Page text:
I am not ordinarily busied by the “50 Plus” page of my local newspaper, in which I find word that Paul McCartney was lately spotted at a bar in the south of France drinking alone, after his second marriage fell to pieces. There are ads for dementia care, funeral homes, bridge clubs. The page will not concern me personally until 2035, and even then I hope to be resolved never to retire. I only aspire to expire at some point, unless the Second Coming transpires in the meantime. And if I expire, I will not do it in a trendy retirement facility if at all I can avoid that monstrosity.
It is noteworthy of the present 50-plus crowd that their demographics are increasingly of the baby boomer variety. It is they who once swore to basking forever in the fountain of youth. Retirement age is upon them as word comes down the line that the first of their generation has reached age 60. Bill Clinton, of all people, is 60 next month.
And yet, retirement age does not really mean old age for the Clinton wing of the boomers. Yes, Bill had the quadruple bypass two years ago, but that was a negligible footnote rather than a sign. Yes, Hillary will be too old to run for the White House in 2016 if someone else beats her there in 2008. But like dying, those are things rather not to think on.
Consequently, there is a strange mixture to be found upon the 50 Plus page. Behind the Alzheimer home ad that targets the World War II generation awaits the hair removal ad for the boomers. The number of Botox injections between 1996 and 2001 rose 2,345 percent to 1.6 million injections. John Kerry had his brow pumped with Botox before he lost the 2004 election. Hundreds of thousands this year will increase their breast sizes, reduce their stomach sizes and undergo facelifts.
It is as if the plastic surgeons and anti-wrinkle creamers and weight losers had contracted out to Milton’s Satan for an advertiser, who in a previous era orated before our ancestors, “Do not believe these rigid threats of death. Ye shall not die; How should ye?”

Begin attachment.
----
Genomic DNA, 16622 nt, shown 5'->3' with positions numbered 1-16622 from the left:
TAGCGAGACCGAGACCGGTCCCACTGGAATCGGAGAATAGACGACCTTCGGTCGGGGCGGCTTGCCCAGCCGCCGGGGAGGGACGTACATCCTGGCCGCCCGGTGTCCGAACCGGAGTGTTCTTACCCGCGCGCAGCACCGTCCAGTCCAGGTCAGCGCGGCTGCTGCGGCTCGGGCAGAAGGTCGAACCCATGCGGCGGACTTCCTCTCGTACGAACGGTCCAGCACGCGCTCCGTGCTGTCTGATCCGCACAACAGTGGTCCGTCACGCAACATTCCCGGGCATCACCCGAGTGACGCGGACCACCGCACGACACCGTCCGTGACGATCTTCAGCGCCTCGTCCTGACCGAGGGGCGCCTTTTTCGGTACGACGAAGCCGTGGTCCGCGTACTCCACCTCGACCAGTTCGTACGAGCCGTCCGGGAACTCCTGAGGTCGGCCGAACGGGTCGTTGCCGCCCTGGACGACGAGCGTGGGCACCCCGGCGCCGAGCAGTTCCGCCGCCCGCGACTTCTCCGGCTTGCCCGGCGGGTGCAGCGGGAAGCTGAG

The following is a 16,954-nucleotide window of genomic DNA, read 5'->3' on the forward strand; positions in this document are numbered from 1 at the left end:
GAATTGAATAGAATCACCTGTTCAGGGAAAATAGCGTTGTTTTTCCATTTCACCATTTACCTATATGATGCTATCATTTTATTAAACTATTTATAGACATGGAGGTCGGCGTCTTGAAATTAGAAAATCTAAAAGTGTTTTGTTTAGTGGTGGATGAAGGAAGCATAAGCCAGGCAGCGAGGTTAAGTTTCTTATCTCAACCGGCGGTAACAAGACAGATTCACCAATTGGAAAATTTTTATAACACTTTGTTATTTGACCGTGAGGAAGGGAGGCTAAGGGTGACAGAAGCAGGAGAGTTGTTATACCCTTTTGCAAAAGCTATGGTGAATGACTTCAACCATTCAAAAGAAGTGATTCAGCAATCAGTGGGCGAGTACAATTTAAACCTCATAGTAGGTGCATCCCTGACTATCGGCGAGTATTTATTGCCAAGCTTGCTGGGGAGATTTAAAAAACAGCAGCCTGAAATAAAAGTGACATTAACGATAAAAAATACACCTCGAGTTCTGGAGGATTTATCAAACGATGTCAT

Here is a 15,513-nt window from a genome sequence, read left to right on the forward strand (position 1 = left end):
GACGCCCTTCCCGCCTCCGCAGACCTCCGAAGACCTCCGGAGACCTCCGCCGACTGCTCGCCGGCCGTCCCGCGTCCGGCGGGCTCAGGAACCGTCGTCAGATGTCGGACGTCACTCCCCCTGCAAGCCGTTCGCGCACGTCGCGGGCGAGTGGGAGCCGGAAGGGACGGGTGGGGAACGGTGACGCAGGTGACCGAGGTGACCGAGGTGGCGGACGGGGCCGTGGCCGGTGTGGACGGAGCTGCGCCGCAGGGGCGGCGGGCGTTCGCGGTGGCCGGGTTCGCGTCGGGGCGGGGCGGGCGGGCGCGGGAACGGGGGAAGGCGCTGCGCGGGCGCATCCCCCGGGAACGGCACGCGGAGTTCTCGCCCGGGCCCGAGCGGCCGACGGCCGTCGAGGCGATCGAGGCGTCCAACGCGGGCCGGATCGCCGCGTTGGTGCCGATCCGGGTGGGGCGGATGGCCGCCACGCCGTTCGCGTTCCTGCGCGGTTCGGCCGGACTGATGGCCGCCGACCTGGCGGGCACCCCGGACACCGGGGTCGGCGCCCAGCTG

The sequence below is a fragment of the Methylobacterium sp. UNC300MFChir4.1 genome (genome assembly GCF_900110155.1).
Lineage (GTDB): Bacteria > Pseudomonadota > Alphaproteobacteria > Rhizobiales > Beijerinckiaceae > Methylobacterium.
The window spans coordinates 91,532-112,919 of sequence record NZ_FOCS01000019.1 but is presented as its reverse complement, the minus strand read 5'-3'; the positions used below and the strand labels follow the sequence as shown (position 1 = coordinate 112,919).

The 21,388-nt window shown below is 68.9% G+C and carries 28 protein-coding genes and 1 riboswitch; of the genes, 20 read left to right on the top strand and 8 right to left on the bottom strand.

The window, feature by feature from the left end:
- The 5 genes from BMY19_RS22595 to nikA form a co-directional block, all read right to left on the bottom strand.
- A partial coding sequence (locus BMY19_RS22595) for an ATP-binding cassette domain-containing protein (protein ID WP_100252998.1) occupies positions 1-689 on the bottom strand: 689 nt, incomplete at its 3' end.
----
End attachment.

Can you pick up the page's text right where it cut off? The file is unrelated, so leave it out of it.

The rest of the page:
Boomers will welcome retirement, of course, most of them. Most boomers will join in the longest and wildest retirement party in the history of mankind, complete with the best medicine, the tastiest gourmet food, the most lavish vacations, the grandest entertainment, the highest class retirement resorts. A few who’ve long appreciated the cultural weight of their employments, such as liberal professors and liberal journalists and liberal government bureaucrats, will leave their fields reluctantly, if possible waiting until late hours of life, as the comparatively conservative rising generation threatens reversals.
There may be a few mannered after Hunter S. Thompson who blow their brains out in despair when faced with a bit of the human condition. But generally there is a delusion in place that will prolong the engagement of the Bills and Hillarys in their egotistical marches down to the natural grave.
According to Steve Gillon, author of “Boomer Nation: The Largest and Richest Generation Ever and How it Changed America,” boomers tend to think themselves a decade younger than they truly are. “I think the hardest psychological adjustment will be accommodating the aging process, which is something that’s never done very well,” Gillon told the Milwaukee Journal Sentinel.
Like the Clintons and the Bushes, and the Quayles and Gores too, Tonya Harvey of Milwaukee is about to turn threescore. Not only is she entering her 60s, she is nostalgic for the ’60s.
“Tune in, turn on, drop out. Free love. Everything was free. No responsibility. We all still have that kind of feeling, that free spirit,” Ms. Harvey told the Milwaukee newspaper. “We’re talking about the Beatles and ‘Love Child’ and round, purple glasses. And we wear the badge proudly. I’m an old hippie.”
Asked by the interviewer how a hippie ages, she replied, “Hey, we never do. We just progress.”
Could it not be that age is a venerable thing if trained for wisdom, and progress an illusion? But if untutored dying is progress defined, here again echoes Milton, this time Eve in her deadly speech to Adam, “I with thee have fixed my lot. Certain to undergo like doom: if death consort with thee, death is to me as life.”
“Life” to Ms. Harvey and many of her peers is a living, progressing thing. It is not, as Augustine thought, a process of dying.
We have lost the consciousness of dying, which is the consciousness that we must have before the consciousness of living. What the boomers are left with is not really a consciousness at all, but a feeling. And as the baby boomers taught younger generations, if it feels good, do it.
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